You always remember your first dollar. You were a kid, and, for the first time, you were earning your keep. Not allowance. Real money. For a real job. A paper route. A bake sale in your front yard. Dog walking for neighbors. Whatever it was that we all did for our first buck, there was always a sense of pride that first time you got paid real, actual cash for your efforts. Looking back, those first dollars were probably not world-changing amounts of legal tender. But that feeling of accomplishment? A worldchanging feeling.
We spoke with several Mount Pleasant residents who shared their recollections of making their very first dollar – and some subsequent ones.
Catherine Moorehead Owner • Next to New Consignments
Catherine Moorehead’s first job may be met with a blank stare from younger generations.
After all, TV Guide hasn’t published a print edition in a decade. But plenty of folks a smidge older remember the days when TV Guide was the broadcasting gospel, the only way to truly know what would be on television in the coming week.
And if you lived in the Toronto, Canada, suburb of Burlington in the mid 1960s, Moorehead may have been your link to the listings. As a pre-teen, she sold the magazine door-to-door.
“I would have to go door-to-door and drop them off and collect whatever it was, maybe 35 cents. It was kind of like having a paper route,” she said.
And while the TV Guide was an important reference, it didn’t have to cover quite as much ground as TV listings today.
“There were only three channels, black and white. And no clickers or anything like that,” she said.
Moorehead sold the magazine for a year or so, and, as she headed into her teen years, she went the route traveled by many teen girls – babysitting.
Moorehead moved to Mount Pleasant in 1999 when her husband was transferred here. They moved away for work and then back to Mount Pleasant for good in 2002. She started working with Next to New Consignments in 2007, taking over ownership in 2010 with a partner who left in 2015. Moorehead has been the sole proprietor since.
While she sees herself running Next to New Consignments for at least a few more years, she envisions a future that involves less work and more court time.
“Retirement is on the horizon. I turned 65 this summer, and I’d like to be able to play more tennis,” she explained.
Peter Insabella Vice President and Mortgage Loan Officer • South Atlantic Bank
Peter Insabella started his business career in the classic Americana style: He opened a lemonade stand. Manning it with his younger brother and some cousins, they would set up shop at the front of their Spartanburg neighborhood. And while making money was part of the business plan, it wasn’t necessarily at the top of the list when the partners are all under 10 years of age.
“There were at least five of us out there having a good time, having fun more than anything,” he said.
Insabella was very involved in athletics as he got older, and that more or less became his job.
“My job was sports and staying out of trouble,” he remembered.
Later, in high school, and then during summers in college, Insabella worked in a warehouse, shredding documents.
“I was just straight working on the clock, manual labor at its best,” he said.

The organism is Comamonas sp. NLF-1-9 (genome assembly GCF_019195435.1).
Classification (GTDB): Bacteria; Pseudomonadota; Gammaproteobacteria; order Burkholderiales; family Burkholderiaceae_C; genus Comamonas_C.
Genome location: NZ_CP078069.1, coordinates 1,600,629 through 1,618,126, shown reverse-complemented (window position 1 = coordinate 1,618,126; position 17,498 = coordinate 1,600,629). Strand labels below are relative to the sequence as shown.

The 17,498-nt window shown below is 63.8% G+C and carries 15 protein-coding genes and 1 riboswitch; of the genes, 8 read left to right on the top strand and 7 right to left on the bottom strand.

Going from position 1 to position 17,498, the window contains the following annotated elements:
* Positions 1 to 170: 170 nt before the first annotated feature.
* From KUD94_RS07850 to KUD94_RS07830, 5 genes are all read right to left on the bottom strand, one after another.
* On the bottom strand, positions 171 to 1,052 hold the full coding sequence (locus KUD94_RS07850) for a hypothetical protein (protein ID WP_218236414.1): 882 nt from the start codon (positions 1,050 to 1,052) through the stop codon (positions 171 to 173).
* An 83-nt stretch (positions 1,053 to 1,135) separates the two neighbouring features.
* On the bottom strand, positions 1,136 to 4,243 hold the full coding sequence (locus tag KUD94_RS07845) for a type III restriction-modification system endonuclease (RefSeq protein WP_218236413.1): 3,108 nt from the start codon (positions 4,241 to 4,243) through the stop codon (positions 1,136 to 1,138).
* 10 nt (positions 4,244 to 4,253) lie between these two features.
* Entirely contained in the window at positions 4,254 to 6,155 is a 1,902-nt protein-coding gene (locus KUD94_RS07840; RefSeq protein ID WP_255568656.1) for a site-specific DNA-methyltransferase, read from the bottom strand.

After graduating from the University of South Carolina, Insabella relocated to Charleston in 2004 and began his career in banking, which is still his profession.
John Royall Owner • Royall Ace Hardware
For John Royall, summers of his youth didn’t mean time for carefree frolicking and fun. It meant it was time to go to work. His father was a schoolteacher, which freed up the summers for some good old-fashioned farming.
His family lived on Mathis Ferry Road, which Royall will tell you “used to be the country.”
They would grow rows and rows of vegetables, which they would then harvest, pack up and head out to peddle their wares.
“We’d get up early and pick the vegetables and load ’em in my daddy’s car,” he said.
Once they got to Bennett Street in the Old Village, Royall would hit the road.
“We had an old garden cart. I’d put the vegetables in the cart and walk around selling cucumbers, tomatoes, sweet corn. Corn was 50 cents a dozen,” he said.
He had a regular route and regular customers and worked the vegetable circuit for about a two-month stretch each summer.
Royall has owned Royall Ace Hardware on Coleman Boulevard for 41 years, a job he plans on keeping for the foreseeable future.
“I’ve got a few good years left,” he said.
Danny Causey Owner • Causey’s Barber Shop
Danny Causey has been cutting hair at his barber shop for more than 50 years, but he still remembers a time when he made a few dollars doing an honest day’s work of solid manual labor. He grew up on his father’s farm on Highway 41. Back then, Causey recalled, a farm out on 41 was a desolate outpost.
“Nobody would go home with me. Said I lived too far out in the woods,” he commented.
On the farm, he was put to work for 50 cents an hour, digging ditches, pulling weeds and working the garden. He remembered sitting under a big oak tree and shelling butterbeans.
“Kids wouldn’t even know what to think if they had to do that today,” he said.
His father also had muscadines, and he let young Danny tend seven rows, which he would pick and then sell to the Piggly Wiggly.
When he got a little older, he took a job with Southern Electric, sweeping the floors and fetching tools for the electricians.
“I made $1.25 an hour. I thought I was gonna get rich,” he recalled.
By Mike Gibbons